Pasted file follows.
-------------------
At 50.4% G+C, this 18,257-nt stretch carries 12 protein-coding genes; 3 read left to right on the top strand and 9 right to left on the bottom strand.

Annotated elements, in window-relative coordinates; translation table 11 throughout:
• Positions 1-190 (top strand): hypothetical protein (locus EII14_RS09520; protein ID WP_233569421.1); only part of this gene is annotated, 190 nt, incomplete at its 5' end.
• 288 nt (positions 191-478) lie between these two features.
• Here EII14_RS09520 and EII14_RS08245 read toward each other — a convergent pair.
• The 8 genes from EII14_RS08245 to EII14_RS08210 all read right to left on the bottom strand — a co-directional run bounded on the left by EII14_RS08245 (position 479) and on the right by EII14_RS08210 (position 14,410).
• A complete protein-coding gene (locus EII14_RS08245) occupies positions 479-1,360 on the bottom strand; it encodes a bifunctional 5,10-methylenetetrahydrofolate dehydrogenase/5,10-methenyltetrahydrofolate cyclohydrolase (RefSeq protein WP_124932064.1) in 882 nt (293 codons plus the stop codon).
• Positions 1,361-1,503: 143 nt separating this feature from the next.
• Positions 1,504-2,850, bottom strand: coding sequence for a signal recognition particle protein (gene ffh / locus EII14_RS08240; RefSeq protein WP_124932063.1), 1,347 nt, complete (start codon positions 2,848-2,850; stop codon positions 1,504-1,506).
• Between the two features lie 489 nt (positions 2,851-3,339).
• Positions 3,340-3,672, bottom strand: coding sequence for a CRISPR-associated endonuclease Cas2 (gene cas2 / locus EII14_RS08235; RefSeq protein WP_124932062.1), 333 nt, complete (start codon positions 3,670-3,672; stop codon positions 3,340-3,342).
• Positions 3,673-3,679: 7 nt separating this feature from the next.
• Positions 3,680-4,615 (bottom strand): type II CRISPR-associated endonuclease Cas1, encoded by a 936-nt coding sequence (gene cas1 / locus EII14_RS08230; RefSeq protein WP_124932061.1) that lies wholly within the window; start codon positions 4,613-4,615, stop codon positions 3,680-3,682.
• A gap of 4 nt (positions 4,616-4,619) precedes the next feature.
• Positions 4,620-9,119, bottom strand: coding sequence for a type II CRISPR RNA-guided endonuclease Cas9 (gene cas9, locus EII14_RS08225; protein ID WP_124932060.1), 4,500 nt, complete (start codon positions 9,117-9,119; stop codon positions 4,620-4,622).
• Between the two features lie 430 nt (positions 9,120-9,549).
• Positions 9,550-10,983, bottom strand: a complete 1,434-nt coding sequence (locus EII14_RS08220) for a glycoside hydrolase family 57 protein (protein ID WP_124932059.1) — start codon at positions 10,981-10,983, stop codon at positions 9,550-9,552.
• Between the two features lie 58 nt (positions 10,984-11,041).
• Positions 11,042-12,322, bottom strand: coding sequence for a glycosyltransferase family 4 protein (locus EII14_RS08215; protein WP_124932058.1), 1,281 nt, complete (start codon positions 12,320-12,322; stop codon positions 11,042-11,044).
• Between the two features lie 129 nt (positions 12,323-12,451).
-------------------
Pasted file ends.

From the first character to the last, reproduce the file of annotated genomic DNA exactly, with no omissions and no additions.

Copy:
At 50.4% G+C, this 18,257-nt stretch carries 12 protein-coding genes; 3 read left to right on the top strand and 9 right to left on the bottom strand.

Annotated elements, in window-relative coordinates; translation table 11 throughout:
• Positions 1-190 (top strand): hypothetical protein (locus EII14_RS09520; protein ID WP_233569421.1); only part of this gene is annotated, 190 nt, incomplete at its 5' end.
• 288 nt (positions 191-478) lie between these two features.
• Here EII14_RS09520 and EII14_RS08245 read toward each other — a convergent pair.
• The 8 genes from EII14_RS08245 to EII14_RS08210 all read right to left on the bottom strand — a co-directional run bounded on the left by EII14_RS08245 (position 479) and on the right by EII14_RS08210 (position 14,410).
• A complete protein-coding gene (locus EII14_RS08245) occupies positions 479-1,360 on the bottom strand; it encodes a bifunctional 5,10-methylenetetrahydrofolate dehydrogenase/5,10-methenyltetrahydrofolate cyclohydrolase (RefSeq protein WP_124932064.1) in 882 nt (293 codons plus the stop codon).
• Positions 1,361-1,503: 143 nt separating this feature from the next.
• Positions 1,504-2,850, bottom strand: coding sequence for a signal recognition particle protein (gene ffh / locus EII14_RS08240; RefSeq protein WP_124932063.1), 1,347 nt, complete (start codon positions 2,848-2,850; stop codon positions 1,504-1,506).
• Between the two features lie 489 nt (positions 2,851-3,339).
• Positions 3,340-3,672, bottom strand: coding sequence for a CRISPR-associated endonuclease Cas2 (gene cas2 / locus EII14_RS08235; RefSeq protein WP_124932062.1), 333 nt, complete (start codon positions 3,670-3,672; stop codon positions 3,340-3,342).
• Positions 3,673-3,679: 7 nt separating this feature from the next.
• Positions 3,680-4,615 (bottom strand): type II CRISPR-associated endonuclease Cas1, encoded by a 936-nt coding sequence (gene cas1 / locus EII14_RS08230; RefSeq protein WP_124932061.1) that lies wholly within the window; start codon positions 4,613-4,615, stop codon positions 3,680-3,682.
• A gap of 4 nt (positions 4,616-4,619) precedes the next feature.
• Positions 4,620-9,119, bottom strand: coding sequence for a type II CRISPR RNA-guided endonuclease Cas9 (gene cas9, locus EII14_RS08225; protein ID WP_124932060.1), 4,500 nt, complete (start codon positions 9,117-9,119; stop codon positions 4,620-4,622).
• Between the two features lie 430 nt (positions 9,120-9,549).
• Positions 9,550-10,983, bottom strand: a complete 1,434-nt coding sequence (locus EII14_RS08220) for a glycoside hydrolase family 57 protein (protein ID WP_124932059.1) — start codon at positions 10,981-10,983, stop codon at positions 9,550-9,552.
• Between the two features lie 58 nt (positions 10,984-11,041).
• Positions 11,042-12,322, bottom strand: coding sequence for a glycosyltransferase family 4 protein (locus EII14_RS08215; protein WP_124932058.1), 1,281 nt, complete (start codon positions 12,320-12,322; stop codon positions 11,042-11,044).
• Between the two features lie 129 nt (positions 12,323-12,451).